4. Duel Zone – For the gawkers that get a little to close the car it must warn them without the alarm fully going off.

5. Must Open Garage Door – So I don’t keep a garage door opener in the car.

6. Flashing Red Light – For extra top down protection.

7. Auto Code Switching – So no one can steal the code.

8. No annoying “Chirping” every time I hit a button – Like for this to be an option I can turn off and on.

I also established a second set of rules because I decided that my wife’s car should also have a car alarm.

1. Budget – Additional $500 (double the deductible)

2. One remote can work both cars – In case the wife wants to drive the roadster.

3. Remote headlight activation – She parks in a parking garage.

4. Easy to use – I’m a computer nerd, the wife is not.

Turns out this is a very picky list. I only found one company that could pass all 12 rules. Clifford makes a line of car alarms called the intelliguard series. The Clifford Intelliguard 800-IQ was a perfect match for the roadster, and the Clifford Intelliguard 700-IQ will work nicely in the wife’s 318i. However, I had to deal real hard to stay within budget.

The total price for this pair of virtual watch-dogs was just over thousand bucks. The 800-IQ Cost $500, the 700-IQ Cost $400 and the garage door opener was another $100 (prices include installation but not sales tax). It has taken some adjusting, but both alarms are working great. The first day or two the 318i had a few false alarms but with a few clicks of the remote I adjusted the sensitivity down. The roadster gave me a little more trouble, and ended up having to go back to the installer for help. They relocated the sensor and that made all the difference. Now if you get with six inches of the cockpit (top up) or nine inches (top down) the car will chirp at you. Cross over into the cockpit and the alarm will go off.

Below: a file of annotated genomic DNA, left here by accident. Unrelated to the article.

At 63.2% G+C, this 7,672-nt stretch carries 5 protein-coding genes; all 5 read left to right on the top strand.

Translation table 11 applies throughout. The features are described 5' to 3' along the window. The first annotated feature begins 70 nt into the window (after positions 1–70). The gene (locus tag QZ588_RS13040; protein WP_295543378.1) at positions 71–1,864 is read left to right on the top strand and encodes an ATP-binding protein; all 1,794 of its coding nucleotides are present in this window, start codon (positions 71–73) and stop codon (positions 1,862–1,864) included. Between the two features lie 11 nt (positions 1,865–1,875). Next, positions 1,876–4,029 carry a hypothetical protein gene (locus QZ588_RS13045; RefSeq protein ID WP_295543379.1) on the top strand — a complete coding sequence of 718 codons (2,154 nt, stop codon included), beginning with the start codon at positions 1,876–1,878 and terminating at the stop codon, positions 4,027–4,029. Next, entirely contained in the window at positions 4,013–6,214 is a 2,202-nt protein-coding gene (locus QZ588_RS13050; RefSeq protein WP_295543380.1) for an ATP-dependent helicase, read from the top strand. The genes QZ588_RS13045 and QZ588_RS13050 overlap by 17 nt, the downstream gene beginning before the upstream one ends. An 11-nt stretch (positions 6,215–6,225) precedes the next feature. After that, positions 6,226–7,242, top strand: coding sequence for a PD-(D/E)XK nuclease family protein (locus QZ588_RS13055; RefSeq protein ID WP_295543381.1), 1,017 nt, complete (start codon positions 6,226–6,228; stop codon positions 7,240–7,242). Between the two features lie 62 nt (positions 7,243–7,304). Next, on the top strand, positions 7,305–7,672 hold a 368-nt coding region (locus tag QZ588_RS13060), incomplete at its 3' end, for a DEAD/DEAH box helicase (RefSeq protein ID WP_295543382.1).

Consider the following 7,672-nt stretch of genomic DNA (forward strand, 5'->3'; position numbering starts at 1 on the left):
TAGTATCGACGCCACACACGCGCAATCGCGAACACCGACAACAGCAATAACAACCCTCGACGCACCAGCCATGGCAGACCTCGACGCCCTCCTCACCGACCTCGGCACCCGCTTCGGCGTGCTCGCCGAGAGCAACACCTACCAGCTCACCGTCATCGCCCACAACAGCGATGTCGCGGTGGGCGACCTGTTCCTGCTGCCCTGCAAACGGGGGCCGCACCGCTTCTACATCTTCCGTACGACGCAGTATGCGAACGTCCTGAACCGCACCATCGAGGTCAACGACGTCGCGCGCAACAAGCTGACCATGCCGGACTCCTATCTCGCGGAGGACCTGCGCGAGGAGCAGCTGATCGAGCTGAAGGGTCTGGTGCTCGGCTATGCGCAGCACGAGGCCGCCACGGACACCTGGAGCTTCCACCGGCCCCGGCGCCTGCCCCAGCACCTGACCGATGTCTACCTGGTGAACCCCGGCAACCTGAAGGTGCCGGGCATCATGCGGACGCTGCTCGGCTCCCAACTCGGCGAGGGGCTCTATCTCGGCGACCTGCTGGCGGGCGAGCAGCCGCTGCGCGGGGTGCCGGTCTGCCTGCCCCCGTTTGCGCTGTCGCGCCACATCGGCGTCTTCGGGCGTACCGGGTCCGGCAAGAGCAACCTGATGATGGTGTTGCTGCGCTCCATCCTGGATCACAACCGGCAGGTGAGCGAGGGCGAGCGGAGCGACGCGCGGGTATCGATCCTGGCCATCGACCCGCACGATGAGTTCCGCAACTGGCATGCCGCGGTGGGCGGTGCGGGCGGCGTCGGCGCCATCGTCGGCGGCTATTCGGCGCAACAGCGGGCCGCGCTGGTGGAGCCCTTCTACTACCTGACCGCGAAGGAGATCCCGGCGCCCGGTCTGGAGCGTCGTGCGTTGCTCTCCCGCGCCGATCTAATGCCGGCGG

I’m very happy with both alarms, but here are my very picky complaints.

1. Alarm could be louder.

2. Motion is only detected around the cockpit and truck area. The motion sensor gets blocked by the dash and fire wall.

3. The motion sensor is not flawless, it needs to be adjusted a couple times a year.

Despite these picky complaints I am very satisfied with my purchase. The piece of mind (especially for my wife’s safety) makes this upgrade an excellent value.

Follow Up: Motion Sensor Location – I have received several e-mails asking about the location of the motion sensor. The key thing about the motion sensor is that it doesn’t do very well around metal. After trying several locations, I found a spot under the armrest (about where your forearm rests) where there is very little metal. You will have to take out the armrest/cupholder and fish the wires back to this location, but it is pretty easy to do.

Additional Sensors: I found out that additional sensors could be added to the Clifford rather easily. So besides the motion sensor that initially came with the IQ-800 I added a shock sensor to detect impact (like someone bumping the car) and a tilt sensor in case someone tries to tow the car or jack it up to steal a wheel.